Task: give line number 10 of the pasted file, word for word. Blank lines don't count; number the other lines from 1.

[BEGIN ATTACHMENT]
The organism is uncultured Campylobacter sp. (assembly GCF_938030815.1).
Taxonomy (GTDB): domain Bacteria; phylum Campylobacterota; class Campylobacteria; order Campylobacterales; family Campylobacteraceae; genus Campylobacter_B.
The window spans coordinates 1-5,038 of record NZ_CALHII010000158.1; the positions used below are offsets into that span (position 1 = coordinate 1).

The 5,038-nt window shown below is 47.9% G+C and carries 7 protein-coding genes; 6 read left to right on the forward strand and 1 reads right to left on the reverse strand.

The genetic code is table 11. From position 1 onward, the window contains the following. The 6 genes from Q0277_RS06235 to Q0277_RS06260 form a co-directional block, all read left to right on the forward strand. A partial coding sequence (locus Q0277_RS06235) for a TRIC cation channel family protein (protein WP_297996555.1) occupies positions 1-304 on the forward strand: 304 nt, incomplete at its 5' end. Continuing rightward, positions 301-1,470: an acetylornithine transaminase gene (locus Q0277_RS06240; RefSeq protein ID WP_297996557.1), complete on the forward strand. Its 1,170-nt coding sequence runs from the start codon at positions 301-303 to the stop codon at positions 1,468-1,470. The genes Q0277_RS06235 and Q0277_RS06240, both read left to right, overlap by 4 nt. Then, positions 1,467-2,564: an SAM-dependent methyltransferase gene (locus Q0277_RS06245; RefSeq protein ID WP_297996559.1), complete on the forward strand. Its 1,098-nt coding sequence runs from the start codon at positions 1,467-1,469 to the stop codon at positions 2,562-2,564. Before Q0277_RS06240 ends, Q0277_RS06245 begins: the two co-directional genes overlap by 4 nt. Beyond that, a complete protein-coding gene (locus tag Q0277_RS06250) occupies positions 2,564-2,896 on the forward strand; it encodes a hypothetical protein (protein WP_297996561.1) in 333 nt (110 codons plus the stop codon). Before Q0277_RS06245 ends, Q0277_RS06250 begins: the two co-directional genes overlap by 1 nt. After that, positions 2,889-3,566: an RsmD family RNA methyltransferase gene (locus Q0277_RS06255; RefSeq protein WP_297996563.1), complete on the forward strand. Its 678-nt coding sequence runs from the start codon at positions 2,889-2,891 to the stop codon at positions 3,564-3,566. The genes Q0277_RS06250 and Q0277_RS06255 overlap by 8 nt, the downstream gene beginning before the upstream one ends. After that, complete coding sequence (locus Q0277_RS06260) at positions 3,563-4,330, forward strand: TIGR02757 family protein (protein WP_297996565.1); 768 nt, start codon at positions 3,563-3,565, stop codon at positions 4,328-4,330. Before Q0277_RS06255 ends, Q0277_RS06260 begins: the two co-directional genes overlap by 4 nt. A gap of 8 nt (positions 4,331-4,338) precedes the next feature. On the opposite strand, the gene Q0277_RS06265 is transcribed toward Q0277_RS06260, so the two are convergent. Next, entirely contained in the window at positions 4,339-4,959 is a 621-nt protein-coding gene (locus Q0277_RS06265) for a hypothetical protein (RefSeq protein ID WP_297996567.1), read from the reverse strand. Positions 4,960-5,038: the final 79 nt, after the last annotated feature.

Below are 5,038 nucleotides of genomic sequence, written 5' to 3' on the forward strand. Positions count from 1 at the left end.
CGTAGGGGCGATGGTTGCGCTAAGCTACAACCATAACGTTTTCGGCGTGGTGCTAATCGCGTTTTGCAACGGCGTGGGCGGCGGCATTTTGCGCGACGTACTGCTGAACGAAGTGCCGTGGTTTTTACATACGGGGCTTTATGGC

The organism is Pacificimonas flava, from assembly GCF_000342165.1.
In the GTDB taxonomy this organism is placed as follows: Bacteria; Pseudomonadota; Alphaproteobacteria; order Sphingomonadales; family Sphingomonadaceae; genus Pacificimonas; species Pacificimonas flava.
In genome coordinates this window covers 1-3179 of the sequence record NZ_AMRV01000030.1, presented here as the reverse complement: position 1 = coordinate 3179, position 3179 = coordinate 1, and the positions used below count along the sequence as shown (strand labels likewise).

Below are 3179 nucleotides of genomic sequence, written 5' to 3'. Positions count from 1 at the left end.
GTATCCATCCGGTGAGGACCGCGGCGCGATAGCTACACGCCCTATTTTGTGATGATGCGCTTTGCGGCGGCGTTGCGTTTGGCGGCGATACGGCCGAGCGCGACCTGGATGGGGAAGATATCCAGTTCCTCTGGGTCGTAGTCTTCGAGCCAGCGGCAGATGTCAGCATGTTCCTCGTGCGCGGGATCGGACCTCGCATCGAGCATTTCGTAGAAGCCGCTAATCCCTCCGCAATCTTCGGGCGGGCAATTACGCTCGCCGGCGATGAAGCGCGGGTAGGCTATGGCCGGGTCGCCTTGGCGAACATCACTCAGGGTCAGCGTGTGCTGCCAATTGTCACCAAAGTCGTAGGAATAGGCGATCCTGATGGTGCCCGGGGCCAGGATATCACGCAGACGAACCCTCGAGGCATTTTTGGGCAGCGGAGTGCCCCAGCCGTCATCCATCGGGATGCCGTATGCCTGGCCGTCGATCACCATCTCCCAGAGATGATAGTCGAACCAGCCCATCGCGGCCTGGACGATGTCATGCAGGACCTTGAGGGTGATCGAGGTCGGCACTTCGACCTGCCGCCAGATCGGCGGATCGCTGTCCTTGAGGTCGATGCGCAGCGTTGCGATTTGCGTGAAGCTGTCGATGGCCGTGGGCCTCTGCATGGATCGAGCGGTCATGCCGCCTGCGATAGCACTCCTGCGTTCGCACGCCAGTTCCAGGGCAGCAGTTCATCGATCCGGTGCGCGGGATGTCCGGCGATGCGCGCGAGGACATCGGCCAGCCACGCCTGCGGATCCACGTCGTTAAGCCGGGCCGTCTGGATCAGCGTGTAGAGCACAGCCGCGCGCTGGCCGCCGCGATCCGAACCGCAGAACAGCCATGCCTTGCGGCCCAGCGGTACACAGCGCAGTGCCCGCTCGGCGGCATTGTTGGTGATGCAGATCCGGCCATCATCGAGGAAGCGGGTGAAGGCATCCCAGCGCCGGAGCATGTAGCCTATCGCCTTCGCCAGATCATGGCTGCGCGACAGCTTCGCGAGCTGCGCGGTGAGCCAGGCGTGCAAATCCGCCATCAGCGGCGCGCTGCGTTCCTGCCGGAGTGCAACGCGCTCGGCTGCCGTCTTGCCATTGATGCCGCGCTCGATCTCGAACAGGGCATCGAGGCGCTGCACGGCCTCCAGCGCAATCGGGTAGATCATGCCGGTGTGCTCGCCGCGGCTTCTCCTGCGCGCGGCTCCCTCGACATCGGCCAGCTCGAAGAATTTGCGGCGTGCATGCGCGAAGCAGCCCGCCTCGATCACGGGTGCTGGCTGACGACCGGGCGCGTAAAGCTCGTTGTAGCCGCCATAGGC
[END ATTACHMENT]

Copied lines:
In genome coordinates this window covers 1-3179 of the sequence record NZ_AMRV01000030.1, presented here as the reverse complement: position 1 = coordinate 3179, position 3179 = coordinate 1, and the positions used below count along the sequence as shown (strand labels likewise).